Gingrich’s speech at the 2016 Republican National Convention echoed a return to Bush-era “Power of Nightmares” thinking as he preached about the likely possibility of a nuclear terrorist attack in the United States. After the November 2015 Paris attacks and several weeks before the San Bernardino shooting, it seemed as though Gingrich was wishing ill on Californians when he tweeted that “a California terrorist attack will convince our leaders this is real war.”
During the panic of the 2001 anthrax attacks, Gingrich shared an American Enterprise Institute panel with Michael Ledeen, James Woolsey, and Richard Perle on Oct. 29, 2001. Gingrich proclaimed:
“Now we are currently almost paralyzed in this city by one, two, three, four envelopes. Imagine where we would be if there were 70,000 cases. Imagine where we would be if, on September the 11th, we had a nuclear or chemical weapon. And as tragic as the loss of 6,000 people are, I don’t think we have yet come to grips with how big the tragedy could be in the future.”
“I think we have to think of these two events — September 11 and anthrax — as precursors to a real heart attack. We’ve now had a warning. The question is how serious we’re going to take this warning.”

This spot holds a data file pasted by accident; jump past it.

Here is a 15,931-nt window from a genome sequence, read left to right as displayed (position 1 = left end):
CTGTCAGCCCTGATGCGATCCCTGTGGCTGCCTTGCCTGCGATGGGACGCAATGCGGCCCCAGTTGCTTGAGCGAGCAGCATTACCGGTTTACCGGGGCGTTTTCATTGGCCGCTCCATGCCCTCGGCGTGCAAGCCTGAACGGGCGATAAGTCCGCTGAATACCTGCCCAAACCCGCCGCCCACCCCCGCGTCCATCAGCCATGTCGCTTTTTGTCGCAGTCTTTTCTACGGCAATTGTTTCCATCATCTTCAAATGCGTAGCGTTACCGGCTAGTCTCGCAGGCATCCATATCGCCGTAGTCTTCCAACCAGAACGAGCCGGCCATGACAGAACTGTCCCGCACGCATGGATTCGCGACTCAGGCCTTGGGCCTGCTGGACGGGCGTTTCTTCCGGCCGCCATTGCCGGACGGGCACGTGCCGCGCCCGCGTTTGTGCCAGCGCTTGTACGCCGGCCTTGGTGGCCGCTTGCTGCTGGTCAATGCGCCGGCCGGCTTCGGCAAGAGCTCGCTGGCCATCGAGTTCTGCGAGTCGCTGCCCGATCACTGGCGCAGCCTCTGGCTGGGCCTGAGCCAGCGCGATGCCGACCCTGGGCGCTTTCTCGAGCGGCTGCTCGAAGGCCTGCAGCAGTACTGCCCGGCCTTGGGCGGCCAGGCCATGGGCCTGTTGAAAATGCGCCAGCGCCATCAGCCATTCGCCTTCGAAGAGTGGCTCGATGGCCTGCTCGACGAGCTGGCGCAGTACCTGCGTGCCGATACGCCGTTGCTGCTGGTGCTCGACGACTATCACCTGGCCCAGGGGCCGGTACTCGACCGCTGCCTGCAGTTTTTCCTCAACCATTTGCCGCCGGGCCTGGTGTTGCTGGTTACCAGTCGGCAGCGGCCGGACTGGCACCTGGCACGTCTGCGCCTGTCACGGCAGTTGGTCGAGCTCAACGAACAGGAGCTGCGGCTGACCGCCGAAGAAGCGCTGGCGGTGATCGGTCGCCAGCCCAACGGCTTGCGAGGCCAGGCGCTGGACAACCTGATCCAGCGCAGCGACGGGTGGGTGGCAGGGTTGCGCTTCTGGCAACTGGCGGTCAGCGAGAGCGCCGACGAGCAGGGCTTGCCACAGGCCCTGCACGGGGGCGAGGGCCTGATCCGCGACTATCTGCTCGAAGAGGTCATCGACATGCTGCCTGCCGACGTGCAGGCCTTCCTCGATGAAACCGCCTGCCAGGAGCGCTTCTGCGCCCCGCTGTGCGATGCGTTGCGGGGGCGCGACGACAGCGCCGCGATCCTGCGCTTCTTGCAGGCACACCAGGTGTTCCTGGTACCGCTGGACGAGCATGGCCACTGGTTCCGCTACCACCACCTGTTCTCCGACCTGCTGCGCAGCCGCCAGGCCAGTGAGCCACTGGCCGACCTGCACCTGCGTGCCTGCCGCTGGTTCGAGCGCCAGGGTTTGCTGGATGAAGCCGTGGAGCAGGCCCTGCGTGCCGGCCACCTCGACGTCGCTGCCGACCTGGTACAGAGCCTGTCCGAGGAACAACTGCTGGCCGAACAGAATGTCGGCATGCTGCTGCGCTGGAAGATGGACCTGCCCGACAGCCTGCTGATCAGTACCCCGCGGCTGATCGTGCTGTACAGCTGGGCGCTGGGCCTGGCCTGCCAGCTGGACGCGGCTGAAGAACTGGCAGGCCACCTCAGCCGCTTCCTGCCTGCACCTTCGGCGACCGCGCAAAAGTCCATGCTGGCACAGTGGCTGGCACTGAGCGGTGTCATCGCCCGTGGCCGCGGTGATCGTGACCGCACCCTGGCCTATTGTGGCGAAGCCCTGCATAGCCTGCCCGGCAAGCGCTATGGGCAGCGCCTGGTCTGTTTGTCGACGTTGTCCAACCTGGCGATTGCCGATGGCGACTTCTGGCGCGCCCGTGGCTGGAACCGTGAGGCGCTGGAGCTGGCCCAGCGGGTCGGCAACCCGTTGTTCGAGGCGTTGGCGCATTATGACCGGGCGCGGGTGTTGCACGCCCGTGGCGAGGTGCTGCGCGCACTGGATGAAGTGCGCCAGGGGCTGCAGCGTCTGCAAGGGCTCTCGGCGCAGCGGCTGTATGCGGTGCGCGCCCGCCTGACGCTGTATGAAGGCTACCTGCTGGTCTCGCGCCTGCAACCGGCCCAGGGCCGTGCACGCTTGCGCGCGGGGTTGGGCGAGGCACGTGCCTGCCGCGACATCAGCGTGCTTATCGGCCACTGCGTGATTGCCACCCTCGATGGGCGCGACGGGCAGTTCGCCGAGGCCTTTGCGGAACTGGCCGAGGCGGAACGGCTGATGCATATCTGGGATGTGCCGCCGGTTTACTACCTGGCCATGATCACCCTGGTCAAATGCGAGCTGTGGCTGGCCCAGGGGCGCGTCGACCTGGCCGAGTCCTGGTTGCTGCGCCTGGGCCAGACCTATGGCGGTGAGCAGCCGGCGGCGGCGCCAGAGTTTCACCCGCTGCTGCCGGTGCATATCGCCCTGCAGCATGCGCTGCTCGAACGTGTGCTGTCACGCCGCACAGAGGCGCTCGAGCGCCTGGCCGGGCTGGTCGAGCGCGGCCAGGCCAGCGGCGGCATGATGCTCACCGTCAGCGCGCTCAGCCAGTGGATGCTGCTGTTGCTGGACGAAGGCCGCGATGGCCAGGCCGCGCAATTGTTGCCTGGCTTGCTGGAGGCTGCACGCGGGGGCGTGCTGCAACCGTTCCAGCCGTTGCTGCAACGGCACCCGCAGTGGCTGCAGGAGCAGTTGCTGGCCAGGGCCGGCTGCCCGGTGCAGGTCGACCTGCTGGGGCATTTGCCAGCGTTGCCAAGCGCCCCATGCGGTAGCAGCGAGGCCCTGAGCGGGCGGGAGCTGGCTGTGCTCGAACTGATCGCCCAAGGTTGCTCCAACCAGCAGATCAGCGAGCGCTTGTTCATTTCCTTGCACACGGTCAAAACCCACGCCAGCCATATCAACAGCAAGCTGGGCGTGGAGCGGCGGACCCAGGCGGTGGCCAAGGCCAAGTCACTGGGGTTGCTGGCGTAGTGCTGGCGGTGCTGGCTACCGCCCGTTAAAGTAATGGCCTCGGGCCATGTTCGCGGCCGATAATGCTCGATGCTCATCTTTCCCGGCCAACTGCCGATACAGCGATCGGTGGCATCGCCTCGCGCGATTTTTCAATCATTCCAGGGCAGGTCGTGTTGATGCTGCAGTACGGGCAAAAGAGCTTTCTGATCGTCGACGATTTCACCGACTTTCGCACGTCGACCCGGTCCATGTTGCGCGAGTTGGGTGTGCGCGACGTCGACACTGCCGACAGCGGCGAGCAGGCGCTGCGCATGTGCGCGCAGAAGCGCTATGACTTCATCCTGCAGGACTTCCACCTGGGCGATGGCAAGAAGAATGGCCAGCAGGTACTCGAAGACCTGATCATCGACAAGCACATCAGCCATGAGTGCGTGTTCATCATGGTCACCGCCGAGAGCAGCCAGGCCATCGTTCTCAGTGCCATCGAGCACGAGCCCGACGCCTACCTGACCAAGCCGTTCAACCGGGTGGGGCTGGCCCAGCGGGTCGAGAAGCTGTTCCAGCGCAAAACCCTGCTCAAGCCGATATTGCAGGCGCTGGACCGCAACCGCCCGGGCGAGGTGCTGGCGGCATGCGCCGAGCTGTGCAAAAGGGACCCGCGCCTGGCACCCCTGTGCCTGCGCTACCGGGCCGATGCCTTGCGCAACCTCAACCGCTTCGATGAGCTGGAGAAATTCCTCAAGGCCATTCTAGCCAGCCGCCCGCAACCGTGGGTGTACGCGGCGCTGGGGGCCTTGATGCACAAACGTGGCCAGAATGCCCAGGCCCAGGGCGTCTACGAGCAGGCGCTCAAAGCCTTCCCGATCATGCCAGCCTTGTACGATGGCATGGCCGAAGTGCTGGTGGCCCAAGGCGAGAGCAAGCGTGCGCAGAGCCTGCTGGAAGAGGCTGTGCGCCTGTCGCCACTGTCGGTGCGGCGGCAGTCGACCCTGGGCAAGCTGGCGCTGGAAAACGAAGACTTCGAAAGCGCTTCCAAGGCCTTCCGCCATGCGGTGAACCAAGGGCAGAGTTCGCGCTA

Of course, when it came to proof that Saddam had anything to do with 9/11, Gingrich echoed Woolsey: “I don’t think we need evidence about anything with regard to Iraq. I think what we need is a series of steps which de-fang the rattlesnake or eliminate it.”
That, he concluded, “is much more rational than to worry about connecting things. … Everybody that doesn’t like us will simply lie about the connections.”
In a recent interview with McClatchy, Gingrich said, unequivocally, “I will not be in the Cabinet.” He did add, though, that he would be “focusing on strategic planning.”
His swift departure could be related to his connections to the pharmaceutical industry, which date back to 2003, when he started the healthcare think tank and lobbying firm Center for Health Transformation. He served as a consultant to the firm, making millions of dollars each year by giving speeches to top pharmaceutical companies and receiving $60,000 to 200,000 per appearance.